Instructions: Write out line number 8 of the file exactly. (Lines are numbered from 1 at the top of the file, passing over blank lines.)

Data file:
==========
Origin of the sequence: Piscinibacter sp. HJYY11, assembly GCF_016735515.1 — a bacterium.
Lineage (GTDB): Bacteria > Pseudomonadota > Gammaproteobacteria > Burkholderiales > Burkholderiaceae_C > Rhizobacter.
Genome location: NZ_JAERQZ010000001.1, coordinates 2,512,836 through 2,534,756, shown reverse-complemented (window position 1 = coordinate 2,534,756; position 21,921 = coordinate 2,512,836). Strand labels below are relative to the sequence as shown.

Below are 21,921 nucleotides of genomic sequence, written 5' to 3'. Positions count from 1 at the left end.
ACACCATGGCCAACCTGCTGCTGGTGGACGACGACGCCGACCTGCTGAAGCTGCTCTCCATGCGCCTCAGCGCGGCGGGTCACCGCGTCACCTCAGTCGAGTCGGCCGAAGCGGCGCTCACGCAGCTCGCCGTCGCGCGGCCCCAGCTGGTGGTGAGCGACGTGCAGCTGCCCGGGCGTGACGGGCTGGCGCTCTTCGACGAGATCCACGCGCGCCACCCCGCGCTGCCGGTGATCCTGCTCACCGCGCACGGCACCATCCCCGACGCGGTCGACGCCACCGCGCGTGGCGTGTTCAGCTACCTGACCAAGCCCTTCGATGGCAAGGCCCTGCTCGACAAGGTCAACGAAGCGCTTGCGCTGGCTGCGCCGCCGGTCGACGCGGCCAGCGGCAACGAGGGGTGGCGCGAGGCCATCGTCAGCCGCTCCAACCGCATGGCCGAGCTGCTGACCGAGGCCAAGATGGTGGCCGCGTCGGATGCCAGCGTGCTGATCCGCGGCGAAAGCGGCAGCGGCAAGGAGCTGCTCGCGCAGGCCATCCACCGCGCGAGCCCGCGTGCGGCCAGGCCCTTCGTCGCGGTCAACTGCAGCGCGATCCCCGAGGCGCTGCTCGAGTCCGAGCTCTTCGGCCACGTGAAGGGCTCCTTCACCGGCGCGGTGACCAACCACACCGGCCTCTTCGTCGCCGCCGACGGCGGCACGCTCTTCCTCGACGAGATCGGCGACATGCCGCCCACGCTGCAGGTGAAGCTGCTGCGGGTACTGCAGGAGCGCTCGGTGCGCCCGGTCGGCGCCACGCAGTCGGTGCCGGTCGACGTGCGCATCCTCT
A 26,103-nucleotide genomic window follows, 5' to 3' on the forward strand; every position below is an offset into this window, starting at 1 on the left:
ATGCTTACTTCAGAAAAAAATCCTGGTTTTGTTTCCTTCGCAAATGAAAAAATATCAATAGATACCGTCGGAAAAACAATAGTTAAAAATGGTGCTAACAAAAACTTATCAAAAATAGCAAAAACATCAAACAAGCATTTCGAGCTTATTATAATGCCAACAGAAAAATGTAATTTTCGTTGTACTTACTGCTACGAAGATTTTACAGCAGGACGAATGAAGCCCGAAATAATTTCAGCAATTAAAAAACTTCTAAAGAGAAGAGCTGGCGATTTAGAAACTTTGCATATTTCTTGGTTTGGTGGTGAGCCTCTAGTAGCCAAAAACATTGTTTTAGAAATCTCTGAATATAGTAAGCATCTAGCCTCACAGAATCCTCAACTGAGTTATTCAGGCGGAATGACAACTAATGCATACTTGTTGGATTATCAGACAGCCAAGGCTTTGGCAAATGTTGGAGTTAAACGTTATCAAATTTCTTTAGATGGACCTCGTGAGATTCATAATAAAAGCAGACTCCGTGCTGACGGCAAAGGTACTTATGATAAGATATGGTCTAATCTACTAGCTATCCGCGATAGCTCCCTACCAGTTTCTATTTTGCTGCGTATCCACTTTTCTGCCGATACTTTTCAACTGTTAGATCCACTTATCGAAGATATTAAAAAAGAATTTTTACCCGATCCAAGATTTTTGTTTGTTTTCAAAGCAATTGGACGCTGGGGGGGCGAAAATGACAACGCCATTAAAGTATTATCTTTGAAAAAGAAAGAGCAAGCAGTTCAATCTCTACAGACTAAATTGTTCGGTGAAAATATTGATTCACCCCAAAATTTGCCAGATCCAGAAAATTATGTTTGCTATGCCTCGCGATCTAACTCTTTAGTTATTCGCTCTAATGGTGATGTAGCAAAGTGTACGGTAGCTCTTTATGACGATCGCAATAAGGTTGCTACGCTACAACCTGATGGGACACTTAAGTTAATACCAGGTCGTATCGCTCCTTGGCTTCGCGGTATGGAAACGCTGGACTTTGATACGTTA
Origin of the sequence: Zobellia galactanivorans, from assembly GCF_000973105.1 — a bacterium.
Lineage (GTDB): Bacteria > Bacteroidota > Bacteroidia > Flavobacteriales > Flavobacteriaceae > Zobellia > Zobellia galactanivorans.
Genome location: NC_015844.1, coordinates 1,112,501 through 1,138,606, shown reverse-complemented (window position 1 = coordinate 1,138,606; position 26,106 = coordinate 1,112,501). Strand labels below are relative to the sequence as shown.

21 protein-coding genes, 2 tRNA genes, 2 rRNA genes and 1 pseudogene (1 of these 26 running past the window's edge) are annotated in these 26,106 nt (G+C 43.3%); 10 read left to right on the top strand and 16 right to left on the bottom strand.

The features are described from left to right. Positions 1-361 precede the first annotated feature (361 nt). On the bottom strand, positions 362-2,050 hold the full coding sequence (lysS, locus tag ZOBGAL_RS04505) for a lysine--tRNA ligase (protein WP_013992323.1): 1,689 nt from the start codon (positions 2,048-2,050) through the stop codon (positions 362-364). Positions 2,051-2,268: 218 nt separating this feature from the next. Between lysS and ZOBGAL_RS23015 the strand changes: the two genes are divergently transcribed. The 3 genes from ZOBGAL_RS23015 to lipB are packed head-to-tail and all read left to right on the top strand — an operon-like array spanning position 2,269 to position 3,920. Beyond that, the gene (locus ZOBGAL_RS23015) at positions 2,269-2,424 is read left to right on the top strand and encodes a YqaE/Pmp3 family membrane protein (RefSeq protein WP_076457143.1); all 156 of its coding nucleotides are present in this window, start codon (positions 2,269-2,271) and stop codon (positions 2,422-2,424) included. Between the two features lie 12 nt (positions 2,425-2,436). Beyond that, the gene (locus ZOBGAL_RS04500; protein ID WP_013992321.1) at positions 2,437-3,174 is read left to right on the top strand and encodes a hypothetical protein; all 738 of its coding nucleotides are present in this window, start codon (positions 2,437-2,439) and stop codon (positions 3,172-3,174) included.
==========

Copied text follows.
Origin of the sequence: Zobellia galactanivorans, from assembly GCF_000973105.1 — a bacterium.